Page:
Slate Fare

Send Seth Stevenson to Umpire Camp

If enough people join Slate Plus, I get to write the greatest story of my career.

Update, Jan. 4, 2016: Success! We crossed the 1,000-new-members line just before Christmas, and Seth got on a plane for ump school yesterday. To read his updates, click here

Fifteen years ago, when I was working at Newsweek, I convinced an editor to send me to Wendelstedt Umpire School in Daytona Beach, Florida. Existing in various forms since 1938, and taken over in 1977 by the legendary MLB umpire Harry Wendelstedt, it is the most prestigious umpire school in the country. A couple dozen MLB umpires have come through its classrooms and training fields as students, or instructors, or both.

I was fascinated that there existed an academy for umping—a breeding ground for future recipients of hateful words and gestures lobbed by fans, players, announcers … pretty much everyone. Were they instructed on how to handle the onslaught of abuse? Schooled in the art of remaining impassive as managers launched spittle at their faces?

Almost immediately after arriving on ump school campus, I was masked up, adjudicating balls and strikes, and, best of all, asserting my dominance over any who questioned my calls. Barking at dudes. Scowling behind my mask. I was happy.

Sadly, that magazine’s expense account had its limits. They paid for me to attend the school for only a couple of days. So I had to leave just as I was beginning to express real flair in my out calls—sometimes throwing in a sideways sashay. But I wasn’t ready for this umpiring journey to end.

During my short stay, I’d managed to fill up my notebook with material. For instance:

  • The faculty of the Wendelstedt school is made up in large part by active MLB umps. These are the guys you’re always yelling at through your TV. Off duty, they have tales to tell and dirt to dish. (Not to be confused with cleaning dirt off the dish.)
  • Umpire school includes a major in-classroom component, with excruciatingly difficult written exams. The to-the-letter rules of baseball are far more complex than many fans realize. Even hardcore seamheads would likely be stumped by the toughest quiz questions.
  • There are ump school sessions in which the teachers act as angry players or managers, arguing a call with gusto. (And by “gusto” I mean graphic genital profanities. This is the most fun part for the teachers.) Ump hopefuls are graded on their ability to listen to complaints without losing authority, to move things along, to keep their cool and not alter the game with ill-advised ejections but to stiffen their spines and run the bums if it becomes necessary.
  • Umps relate deeply to police officers. Both are sworn to uphold the line between order and chaos. Both take flak just for doing their jobs. Both work alongside partners, in uniform, and develop an us-against-the-world mentality. Almost all the umps I talked to back then were way into NYPD Blue.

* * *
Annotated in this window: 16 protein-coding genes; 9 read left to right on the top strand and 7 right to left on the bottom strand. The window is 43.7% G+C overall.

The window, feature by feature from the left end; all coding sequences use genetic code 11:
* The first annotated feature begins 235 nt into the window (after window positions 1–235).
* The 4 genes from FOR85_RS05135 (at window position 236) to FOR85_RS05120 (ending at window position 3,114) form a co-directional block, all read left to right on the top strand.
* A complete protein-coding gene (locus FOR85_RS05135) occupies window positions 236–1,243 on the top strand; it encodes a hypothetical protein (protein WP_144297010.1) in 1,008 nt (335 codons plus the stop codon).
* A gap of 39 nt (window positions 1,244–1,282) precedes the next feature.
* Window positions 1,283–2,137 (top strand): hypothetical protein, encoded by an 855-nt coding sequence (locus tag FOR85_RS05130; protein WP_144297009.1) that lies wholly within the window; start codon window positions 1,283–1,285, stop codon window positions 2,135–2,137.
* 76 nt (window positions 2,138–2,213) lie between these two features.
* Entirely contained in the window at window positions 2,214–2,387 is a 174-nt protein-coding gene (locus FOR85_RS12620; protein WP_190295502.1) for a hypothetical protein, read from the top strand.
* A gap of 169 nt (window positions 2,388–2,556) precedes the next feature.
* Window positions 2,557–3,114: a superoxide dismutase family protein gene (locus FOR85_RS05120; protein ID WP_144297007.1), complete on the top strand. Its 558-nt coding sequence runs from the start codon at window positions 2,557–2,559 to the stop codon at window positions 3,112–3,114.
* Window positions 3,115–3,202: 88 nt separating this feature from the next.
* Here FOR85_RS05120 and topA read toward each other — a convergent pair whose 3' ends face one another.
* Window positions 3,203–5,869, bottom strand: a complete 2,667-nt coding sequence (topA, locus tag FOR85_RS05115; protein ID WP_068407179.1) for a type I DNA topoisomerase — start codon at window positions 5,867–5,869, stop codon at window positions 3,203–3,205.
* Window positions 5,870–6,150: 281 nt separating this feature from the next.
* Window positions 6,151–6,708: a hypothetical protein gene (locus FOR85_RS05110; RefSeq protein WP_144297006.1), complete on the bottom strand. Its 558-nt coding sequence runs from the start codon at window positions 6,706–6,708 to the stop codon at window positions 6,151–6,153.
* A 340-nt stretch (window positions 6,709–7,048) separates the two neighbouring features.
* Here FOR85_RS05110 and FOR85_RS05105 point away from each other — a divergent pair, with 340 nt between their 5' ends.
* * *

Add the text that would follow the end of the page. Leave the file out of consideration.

I returned to New York poised to file an award-winning piece of journalism. But this was a print weekly, and space was severely limited. I watched as the magazine’s higher-ups allocated column inches to stories about an elementary school shooting (some things never change), the upcoming 2000 election (spoiler alert: American voters will perpetrate a gruesome error), and the newest Smashing Pumpkins album (“pouty solipsism”). My umpire school dispatch was granted less and less room until, in the end, I was allowed to write a tiny squib—a couple hundred words, more a graphic with bullet points than an actual article. It offered a few tips on umpiring technique, but failed to capture the soul of the man in blue. “How dare they?” I thought, stewing at my desk, behind my umpire mask, which I’d taken to wearing during moments of anxiety and resentment. If only I could eject them from the building.

Since then, I’ve yearned to return to umpire camp—to get the story and do it right. I have begged my Slate editor, Julia Turner, again and again. Each fall sees me bounce into her office at some point, certain this will be my year. But Julia never swings at my wild pitch. It’s always “Wait ’til next year” and “We’re not eating those hotel costs so you can live out some weird authority fetish” and “Didn’t I turn this down last year?” and “I definitely turned this down last year.”

I get it. Julia needs to make tough choices. But you have an easy choice: Join Slate Plus. We’ll give you VIP access to Slate, with exclusive content from your favorite Slate writers and podcasters and a bunch of other fun goodies.

You should sign up for Slate Plus no matter what you think of me, or of umpires, or of umpire learning institutions. But I’ve somehow convinced Julia to go for this plan: If we get 1,000 new members to join Slate Plus, she’ll send me to ump school at last.* I’ll get to fulfill my long-deferred dream. And you’ll be supporting important journalism. (Other Slate journalism. Not this ump school story, which is maybe not so important, comparatively.) If all goes to plan, sometime in 2016 I will lovingly produce the in-depth, passionate, richly comical, profoundly edifying umpire school story I’ve wanted to write for the last decade-and-a-half—and Slate Plus members will get exclusive access to my audio diaries, special features, and more.

What do you say? Yup. PLAY BALL!

We’ll update this landing page as we make progress toward our goal.